reduction in scale and no vote was taken.
Mr. Rosen, who is an owner
of Lever House and the Seagram Building, two of the city's most
famous world-class modern landmarks, told thecityreview.com after
the hearing in January that he will "consider" returning
to the commission with a design that takes into account many of
the commissioners' comments.
Most of the commissioners have
argued that the scale of the proposed addition is too big because
the nature of the avenue within the special district is one that
alternates low and high very consistently. While that is almost
accurate, it is an exaggeration and one that has little to do
with quality but sheer bulk that may be stylistically competely
out of "context."
It is true that Madison Avenue
has a quirky character on the Upper East Side but one that comes
primarily from its ever-changing retail spaces more than its architecture
that is not particularly distinguished nor consistent.
Common sense tells you that
restoring the building to its original architecture is not particularly
an improvement. It may be historically correct, but aesthetically
not very pleasing. The commission usually does not take notice
of such niceties and is a stickler strict conformity with history,
a position that is not necessarily always untenable.
The first Foster scheme remains
the best of those offered so far. It offered not only a very thorough
and good restoration of the original building, which is a substantial
project, but also a rooftop sculpture garden and a svelte new
curved glass tower setback at the north end of the building near
77th Street across from the Mark Hotel. That tower would, of course,
have blocked some southern views from The Mark and some eastern
views from the Hotel Carlyle across the avenue, but certainly
not all and moreover because of the curved and reflective quality
of the tower would have offered rather interesting vistas.
Perhaps more importantly, it
would also have given the avenue a decent new "modern"
building that was cleancut and brutal and not overwhelming.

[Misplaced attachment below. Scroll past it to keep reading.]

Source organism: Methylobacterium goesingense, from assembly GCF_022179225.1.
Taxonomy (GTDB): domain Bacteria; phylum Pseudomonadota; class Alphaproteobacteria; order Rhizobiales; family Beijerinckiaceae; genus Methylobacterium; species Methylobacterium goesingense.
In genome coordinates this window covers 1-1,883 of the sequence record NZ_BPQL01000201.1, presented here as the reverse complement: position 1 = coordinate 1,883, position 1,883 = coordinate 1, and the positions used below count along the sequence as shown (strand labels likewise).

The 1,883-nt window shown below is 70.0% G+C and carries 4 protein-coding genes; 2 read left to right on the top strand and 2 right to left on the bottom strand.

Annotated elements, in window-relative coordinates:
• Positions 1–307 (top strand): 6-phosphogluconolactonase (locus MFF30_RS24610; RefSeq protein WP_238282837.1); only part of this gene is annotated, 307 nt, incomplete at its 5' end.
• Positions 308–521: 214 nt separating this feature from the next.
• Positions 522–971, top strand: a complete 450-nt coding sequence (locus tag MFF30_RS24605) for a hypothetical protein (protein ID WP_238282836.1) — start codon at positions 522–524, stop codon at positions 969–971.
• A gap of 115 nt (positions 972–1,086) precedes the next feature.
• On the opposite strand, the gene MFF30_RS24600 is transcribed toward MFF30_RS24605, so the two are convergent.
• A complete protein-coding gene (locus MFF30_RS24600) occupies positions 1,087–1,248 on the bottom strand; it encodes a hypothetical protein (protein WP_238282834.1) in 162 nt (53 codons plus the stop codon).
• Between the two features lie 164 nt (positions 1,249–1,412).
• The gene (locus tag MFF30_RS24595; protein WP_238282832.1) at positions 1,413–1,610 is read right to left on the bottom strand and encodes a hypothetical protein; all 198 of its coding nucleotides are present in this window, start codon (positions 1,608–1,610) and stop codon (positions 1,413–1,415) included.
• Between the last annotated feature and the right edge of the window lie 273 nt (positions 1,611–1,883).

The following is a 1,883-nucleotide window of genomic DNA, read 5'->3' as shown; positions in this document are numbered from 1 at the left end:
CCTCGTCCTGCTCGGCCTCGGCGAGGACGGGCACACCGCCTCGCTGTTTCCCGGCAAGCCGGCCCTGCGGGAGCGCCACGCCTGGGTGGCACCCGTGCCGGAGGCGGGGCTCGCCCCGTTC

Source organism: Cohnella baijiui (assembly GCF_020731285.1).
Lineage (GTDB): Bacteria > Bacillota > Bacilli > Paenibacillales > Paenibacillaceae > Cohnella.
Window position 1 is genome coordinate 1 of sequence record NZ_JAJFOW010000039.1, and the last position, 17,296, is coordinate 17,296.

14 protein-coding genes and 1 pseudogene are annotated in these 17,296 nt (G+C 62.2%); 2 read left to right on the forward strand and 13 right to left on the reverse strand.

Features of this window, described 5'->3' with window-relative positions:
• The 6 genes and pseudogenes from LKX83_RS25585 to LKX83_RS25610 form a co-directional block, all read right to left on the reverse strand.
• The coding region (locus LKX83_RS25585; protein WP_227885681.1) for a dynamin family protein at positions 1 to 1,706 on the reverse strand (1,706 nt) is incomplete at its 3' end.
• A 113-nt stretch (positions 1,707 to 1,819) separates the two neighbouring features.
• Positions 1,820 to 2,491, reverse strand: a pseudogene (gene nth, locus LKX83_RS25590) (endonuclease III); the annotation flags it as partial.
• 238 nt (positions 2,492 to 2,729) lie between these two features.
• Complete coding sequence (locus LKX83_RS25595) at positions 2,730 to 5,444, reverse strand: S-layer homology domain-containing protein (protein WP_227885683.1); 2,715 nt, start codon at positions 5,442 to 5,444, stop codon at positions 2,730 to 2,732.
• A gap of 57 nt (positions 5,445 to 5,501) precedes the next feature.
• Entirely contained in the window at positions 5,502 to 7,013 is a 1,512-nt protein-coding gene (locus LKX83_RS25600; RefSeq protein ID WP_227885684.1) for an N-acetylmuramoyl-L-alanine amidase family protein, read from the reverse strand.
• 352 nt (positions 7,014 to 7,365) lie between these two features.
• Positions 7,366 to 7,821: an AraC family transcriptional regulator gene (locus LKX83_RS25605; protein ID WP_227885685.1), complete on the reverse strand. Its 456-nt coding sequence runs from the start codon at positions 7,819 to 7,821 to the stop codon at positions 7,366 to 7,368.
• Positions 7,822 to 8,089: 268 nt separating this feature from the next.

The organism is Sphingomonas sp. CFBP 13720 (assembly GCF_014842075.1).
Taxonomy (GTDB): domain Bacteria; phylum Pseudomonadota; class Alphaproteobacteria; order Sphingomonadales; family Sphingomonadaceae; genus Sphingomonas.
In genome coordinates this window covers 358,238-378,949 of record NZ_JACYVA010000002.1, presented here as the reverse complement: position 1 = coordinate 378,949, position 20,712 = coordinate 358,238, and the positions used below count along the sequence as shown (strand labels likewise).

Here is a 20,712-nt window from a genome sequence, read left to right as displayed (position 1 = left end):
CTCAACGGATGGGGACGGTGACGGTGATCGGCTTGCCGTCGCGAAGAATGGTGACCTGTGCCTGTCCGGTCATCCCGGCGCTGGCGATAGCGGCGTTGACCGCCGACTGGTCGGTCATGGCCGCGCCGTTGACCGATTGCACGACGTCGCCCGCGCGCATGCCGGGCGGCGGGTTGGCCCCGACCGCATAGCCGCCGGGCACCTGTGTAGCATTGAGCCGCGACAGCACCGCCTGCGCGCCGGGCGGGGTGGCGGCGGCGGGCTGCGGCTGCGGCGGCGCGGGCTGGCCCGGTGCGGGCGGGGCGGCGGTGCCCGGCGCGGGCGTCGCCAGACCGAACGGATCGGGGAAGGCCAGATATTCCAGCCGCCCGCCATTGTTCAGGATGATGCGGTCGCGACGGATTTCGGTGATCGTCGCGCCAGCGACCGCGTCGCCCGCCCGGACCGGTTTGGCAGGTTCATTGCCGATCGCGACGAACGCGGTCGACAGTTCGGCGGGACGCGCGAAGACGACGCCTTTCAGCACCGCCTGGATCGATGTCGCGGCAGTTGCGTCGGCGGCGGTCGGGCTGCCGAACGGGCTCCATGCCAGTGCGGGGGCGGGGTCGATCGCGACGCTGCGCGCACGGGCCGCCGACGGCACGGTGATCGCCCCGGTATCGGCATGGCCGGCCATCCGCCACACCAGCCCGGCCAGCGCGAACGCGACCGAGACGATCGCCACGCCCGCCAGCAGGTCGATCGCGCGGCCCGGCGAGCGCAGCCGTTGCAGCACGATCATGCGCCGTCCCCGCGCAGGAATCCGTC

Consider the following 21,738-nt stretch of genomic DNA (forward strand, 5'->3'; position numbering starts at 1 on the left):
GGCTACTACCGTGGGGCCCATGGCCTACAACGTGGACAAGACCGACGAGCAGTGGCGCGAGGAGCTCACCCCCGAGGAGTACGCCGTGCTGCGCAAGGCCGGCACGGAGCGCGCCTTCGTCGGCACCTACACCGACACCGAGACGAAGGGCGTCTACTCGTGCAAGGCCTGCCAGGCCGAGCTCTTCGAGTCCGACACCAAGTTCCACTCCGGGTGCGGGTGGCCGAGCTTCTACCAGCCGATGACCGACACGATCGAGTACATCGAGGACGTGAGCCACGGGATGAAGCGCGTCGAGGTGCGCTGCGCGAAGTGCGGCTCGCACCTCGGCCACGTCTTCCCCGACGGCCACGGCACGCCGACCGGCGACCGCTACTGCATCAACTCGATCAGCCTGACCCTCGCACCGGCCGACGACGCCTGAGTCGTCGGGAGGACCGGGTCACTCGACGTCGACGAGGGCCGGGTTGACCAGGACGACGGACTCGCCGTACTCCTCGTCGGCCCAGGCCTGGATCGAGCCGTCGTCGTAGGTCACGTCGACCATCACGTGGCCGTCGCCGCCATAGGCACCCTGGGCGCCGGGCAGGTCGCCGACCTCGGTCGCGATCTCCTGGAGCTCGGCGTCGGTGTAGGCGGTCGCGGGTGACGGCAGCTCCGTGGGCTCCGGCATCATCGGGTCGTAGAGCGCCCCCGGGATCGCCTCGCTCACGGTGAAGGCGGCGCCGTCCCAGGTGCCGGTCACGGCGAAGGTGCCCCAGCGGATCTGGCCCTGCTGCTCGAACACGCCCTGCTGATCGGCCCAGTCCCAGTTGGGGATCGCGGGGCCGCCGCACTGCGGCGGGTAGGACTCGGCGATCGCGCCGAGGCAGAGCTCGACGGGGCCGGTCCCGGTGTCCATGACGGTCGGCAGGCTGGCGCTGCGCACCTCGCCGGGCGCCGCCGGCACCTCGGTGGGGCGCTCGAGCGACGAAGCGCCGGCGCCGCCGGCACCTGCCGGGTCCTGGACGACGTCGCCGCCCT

The two revisions are rather
surprising because they deprive the developer of the opportunity
to offer potential buyers apartments with great vistas because
of their significantly lower heights and because they are almost
too demure and discrete. The silver color does make more sense
than bronze and the accordion shutters are very intriguing, but
one wonders how the developer to eek out a profit if he has to
reduce the bulk of the addition even further especially since
he is only utilizing a fraction of the available development rights.
The suggestion by some commissioners
that Foster take off one or two floors of the four-story addition
and then set it back substantially is certainly throwing down
a very nasty gauntlet, one that smacks of NIMBY and circle-the-wagon
Neanderthalism in the face of the most exciting architectural
age in history.
The Foster designs here are
not masterpieces but they are also not monsters. The first and
second revisions are interesting but the first plan remains the
best because it will help the Upper East Side regain its architectural
footing without sacrificing classiness. Apart from Fifth and Park
Avenues, the Upper East Side's avenue architecture is generally
abysmal and desperately in need of a dynamic infusion of energy
As one who has many fond memories
of listening to John Marion at his rostrum in the Parke-Bernet
galleries, I would be one of the first to fend off the philistines
storming his palace if it were a palace, but the building never
was and just because it is in an historic district does not make
it a legitimate architectural landmark.